Edward Colonna Collection

About this collection

The Edward Colonna Collection is part of the William J. Dane Fine Prints Collection in the Special Collections Division of The Newark Public Library. The collection of drawings was given to the Library by the artist in 1923.
The collection consists of drawings, information files, photographs, and a copy of Essay on Broom Corn. The large cache of drawings, photographs, and correspondence housed in the Newark Public Library is a primary source of information about Edward Colonna’s life and career.

Biographical Note

Edward Colonna was one of the foremost Art Nouveau designers in Paris at the turn of the 20th century. He was born in 1862 in Mulheim-am-Rhein, a small town outside Cologne, Germany, the first of three children in his father's second family. At the age of 15, he left home to study architecture in Brussels, Belgium. In 1882, Colonna left Europe and moved to New York, where he found work with Louis C. Tiffany, one of the country’s leading decorating consultants. Colonna’s first commissions were the interiors of homes for a number of wealthy New York patrons. After a few years, he left Tiffany and began a position with the New York architect Bruce Price.

In 1885, Colonna started a new job as chief designer for the Barney & Smith Manufacturing Co. of Dayton Ohio. The high point of Colonna’s career in Dayton was the publication of two small books containing some of his early designs. The first book was titled, Essay on Broom Corn and the second was Materiae Signa, Alchemistic Signs of Various Materials in Common Usage. Nearly the entire stock of Essay on Broom Corn was destroyed in a warehouse fire; fortunately, the Newark Public Library holds a signed copy in its collection.

In 1888, Colonna left the employment of Barney & Smith. He returned to New York City and became a citizen of the United States. He then continued on to Montreal, Canada, where he established his own office. While in Canada, Colonna worked on a number of projects for the Canadian Pacific Railway. His job was to design the interior of the railways parlor and sleeping cars. Through this, Colonna returned to the architectural design of his early discipline. He was commissioned to design many of the Canadian Pacific's western sector railroad stations and also acquired remodeling projects and commissions among the Canadian Pacific's management.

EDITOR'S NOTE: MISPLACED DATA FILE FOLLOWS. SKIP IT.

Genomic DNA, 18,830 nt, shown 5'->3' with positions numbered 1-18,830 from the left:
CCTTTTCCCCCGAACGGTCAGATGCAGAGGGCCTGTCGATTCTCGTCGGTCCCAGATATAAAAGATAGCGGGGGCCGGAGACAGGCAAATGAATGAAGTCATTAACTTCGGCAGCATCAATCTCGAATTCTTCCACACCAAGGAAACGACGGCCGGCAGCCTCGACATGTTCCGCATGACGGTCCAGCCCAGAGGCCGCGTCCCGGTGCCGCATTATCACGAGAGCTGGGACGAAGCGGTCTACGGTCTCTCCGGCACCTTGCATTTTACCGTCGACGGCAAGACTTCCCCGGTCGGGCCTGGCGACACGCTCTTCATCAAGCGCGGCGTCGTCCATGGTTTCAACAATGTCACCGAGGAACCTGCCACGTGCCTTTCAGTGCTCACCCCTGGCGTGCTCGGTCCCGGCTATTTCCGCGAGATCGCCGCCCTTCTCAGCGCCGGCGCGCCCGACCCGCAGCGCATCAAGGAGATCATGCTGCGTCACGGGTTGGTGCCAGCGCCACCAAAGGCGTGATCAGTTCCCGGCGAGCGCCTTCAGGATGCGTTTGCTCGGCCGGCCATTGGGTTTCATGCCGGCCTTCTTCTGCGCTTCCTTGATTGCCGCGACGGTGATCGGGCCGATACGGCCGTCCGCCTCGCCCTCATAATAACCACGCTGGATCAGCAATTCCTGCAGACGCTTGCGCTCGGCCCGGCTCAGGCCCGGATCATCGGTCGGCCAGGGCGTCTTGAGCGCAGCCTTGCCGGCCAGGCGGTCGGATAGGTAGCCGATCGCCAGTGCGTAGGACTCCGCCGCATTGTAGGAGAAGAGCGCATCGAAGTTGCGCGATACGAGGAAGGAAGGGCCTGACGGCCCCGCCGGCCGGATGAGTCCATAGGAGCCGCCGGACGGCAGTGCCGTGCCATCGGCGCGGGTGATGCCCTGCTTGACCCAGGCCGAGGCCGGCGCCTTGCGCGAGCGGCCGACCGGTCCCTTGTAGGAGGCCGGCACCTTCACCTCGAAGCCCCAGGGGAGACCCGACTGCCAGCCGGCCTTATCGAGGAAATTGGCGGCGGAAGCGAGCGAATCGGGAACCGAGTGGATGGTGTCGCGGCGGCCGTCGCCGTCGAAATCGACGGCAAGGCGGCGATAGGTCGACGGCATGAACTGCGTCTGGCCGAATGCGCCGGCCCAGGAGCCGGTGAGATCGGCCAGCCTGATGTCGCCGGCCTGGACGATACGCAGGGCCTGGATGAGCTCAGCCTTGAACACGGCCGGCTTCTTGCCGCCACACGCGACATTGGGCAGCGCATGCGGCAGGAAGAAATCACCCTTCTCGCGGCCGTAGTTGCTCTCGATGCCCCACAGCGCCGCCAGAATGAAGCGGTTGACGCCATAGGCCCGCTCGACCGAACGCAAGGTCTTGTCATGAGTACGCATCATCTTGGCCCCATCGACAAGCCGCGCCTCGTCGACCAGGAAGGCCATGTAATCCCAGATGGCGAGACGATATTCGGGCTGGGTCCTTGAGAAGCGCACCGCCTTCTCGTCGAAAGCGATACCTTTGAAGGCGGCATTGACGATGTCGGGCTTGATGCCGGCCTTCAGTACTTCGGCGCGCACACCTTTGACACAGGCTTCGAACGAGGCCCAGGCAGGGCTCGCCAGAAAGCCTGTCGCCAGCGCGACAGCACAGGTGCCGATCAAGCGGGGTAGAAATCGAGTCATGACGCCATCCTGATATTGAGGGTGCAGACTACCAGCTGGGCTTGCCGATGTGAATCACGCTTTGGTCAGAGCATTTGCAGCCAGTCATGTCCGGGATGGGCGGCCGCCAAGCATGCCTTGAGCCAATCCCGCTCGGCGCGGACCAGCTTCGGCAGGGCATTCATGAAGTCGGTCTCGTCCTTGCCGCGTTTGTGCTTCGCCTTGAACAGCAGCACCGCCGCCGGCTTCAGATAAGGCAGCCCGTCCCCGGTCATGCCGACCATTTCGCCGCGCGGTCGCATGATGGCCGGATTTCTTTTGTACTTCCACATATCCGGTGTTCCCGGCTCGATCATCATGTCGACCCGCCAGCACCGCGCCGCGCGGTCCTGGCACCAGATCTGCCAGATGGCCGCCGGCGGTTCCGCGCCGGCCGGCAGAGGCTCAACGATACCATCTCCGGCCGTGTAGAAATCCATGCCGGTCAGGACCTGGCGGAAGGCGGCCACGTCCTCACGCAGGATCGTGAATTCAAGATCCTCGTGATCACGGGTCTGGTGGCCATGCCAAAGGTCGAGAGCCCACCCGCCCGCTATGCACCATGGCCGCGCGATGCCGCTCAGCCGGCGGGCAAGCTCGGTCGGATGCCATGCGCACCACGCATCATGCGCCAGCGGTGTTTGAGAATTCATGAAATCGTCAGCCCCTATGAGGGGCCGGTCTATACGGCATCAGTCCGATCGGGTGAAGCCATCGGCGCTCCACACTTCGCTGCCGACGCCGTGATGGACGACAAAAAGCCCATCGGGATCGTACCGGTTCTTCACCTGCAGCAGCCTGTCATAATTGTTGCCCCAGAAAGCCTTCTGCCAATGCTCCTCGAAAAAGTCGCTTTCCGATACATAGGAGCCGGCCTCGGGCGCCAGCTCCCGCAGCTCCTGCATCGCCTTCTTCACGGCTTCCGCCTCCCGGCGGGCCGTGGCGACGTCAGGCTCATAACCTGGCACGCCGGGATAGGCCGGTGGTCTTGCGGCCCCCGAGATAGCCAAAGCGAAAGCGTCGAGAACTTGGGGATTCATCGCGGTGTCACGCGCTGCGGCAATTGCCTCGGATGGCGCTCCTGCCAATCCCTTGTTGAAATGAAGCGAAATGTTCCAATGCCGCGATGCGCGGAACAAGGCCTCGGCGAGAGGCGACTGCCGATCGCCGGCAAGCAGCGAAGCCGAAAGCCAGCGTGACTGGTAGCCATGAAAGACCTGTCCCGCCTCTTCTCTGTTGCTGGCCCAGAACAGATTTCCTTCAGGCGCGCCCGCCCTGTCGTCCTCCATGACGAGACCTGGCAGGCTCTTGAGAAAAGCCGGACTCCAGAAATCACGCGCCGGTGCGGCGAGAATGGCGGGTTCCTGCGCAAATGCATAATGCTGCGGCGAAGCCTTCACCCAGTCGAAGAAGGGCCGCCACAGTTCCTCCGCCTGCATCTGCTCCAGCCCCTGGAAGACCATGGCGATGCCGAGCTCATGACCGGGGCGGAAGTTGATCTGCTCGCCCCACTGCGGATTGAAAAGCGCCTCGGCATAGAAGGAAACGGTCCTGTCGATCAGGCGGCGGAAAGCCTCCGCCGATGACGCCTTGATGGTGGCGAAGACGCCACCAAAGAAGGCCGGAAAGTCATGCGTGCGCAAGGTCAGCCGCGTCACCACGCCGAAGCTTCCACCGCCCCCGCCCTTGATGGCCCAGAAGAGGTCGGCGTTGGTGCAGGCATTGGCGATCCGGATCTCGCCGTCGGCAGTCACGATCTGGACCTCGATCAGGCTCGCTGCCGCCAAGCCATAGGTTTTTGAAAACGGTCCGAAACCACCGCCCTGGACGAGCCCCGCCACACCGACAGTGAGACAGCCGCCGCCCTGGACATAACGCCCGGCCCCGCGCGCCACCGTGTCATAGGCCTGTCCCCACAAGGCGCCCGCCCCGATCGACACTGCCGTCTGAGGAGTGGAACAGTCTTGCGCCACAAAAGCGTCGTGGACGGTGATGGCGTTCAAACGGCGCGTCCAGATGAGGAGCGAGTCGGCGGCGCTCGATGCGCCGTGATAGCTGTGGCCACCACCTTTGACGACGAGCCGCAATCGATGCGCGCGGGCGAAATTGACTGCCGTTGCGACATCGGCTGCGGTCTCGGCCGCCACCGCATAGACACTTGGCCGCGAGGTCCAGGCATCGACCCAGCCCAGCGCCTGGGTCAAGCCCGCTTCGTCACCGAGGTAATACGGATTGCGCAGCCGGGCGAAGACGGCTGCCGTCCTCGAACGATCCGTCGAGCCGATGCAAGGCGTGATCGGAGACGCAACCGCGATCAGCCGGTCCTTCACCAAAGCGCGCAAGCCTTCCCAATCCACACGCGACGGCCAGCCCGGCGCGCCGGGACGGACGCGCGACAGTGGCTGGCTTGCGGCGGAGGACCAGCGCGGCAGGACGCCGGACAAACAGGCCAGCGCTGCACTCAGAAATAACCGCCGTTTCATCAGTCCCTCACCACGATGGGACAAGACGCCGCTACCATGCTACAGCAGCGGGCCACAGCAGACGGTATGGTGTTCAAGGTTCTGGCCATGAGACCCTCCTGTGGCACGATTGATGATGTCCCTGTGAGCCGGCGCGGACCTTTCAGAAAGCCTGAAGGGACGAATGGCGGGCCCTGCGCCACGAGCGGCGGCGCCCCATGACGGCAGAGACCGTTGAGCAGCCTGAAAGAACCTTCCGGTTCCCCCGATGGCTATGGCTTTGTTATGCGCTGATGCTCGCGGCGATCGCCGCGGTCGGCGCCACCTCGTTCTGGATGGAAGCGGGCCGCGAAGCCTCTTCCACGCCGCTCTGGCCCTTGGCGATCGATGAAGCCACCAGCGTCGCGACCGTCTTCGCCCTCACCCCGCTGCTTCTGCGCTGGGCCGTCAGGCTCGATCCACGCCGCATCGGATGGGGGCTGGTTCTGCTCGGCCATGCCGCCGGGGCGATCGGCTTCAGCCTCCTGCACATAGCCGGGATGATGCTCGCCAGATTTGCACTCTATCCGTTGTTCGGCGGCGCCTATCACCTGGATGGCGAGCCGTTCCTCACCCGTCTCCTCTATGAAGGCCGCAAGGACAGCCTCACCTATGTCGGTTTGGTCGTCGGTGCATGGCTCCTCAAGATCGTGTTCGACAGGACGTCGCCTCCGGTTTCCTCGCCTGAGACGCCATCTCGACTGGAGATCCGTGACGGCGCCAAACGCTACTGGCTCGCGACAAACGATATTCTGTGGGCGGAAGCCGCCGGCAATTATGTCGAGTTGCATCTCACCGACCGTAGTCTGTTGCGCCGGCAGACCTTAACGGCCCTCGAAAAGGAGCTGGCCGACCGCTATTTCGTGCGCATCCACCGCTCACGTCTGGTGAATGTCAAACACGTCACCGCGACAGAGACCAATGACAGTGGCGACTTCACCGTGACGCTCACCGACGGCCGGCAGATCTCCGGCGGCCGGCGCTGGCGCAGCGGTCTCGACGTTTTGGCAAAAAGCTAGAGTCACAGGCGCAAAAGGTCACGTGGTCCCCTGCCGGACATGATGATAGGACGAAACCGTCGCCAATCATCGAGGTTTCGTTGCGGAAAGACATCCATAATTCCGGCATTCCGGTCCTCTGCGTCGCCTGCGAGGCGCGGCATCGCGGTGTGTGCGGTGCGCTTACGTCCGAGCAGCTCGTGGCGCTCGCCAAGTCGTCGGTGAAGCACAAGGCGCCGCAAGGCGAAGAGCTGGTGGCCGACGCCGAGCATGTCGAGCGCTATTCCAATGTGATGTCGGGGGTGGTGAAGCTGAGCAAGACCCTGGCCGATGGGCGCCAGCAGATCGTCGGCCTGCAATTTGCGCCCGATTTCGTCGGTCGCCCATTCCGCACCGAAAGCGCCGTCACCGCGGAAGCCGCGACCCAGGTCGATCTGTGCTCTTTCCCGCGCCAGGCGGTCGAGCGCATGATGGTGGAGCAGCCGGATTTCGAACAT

By the late 1890s, Colonna’s commissions for Canadian Pacific slowed as railroad expansion slowed. By 1897 Colonna was working for Siegfried Bing, a German-French art dealer who played a strong role in the development of the Art Nouveau style and was the owner of the Paris art gallery, Maison de l'Art Nouveau. While working for Bing, Colonna designed jewelry and decorative glassware, and later advanced to furniture design and other large-scale objects with the long sinuous organic curves of vegetable-inspired forms, typical of the Art Nouveau movement.

In 1903, Maison de l’Art Nouveau closed for good and Colonna returned to Canada and moved to Toronto. Over the next twenty years, he continued to design interior decorations with some minor commissions but it was clear that his work was now regulated by the customers’ demands rather than his own concepts. Colonna also traveled regularly to Italy, Germany, France, England, and New York City, selling antiques which provided him to live comfortably.

In 1923, Colonna retired to Nice in southern France at the age of 61. His health was beginning to deteriorate but nevertheless, he returned to his antiques business while acting as an agent locating items for various museum collections. Colonna’s health continued to decline and by 1928 his legs were completely paralyzed and he was bedridden. Even so, Colonna continued to draw monograms and carved alabaster bowls, vases and candlesticks as a way to retain his income, selling some works through his antiques business or through former business colleagues. He died in 1948 at the age of 86 and is buried in an unmarked pauper’s grave in Nice, France.

Acknowledgments

The library would like to extend its thanks to Emma Crist, who assisted in scanning and creating a finding aid for the Edward Colonna Archive.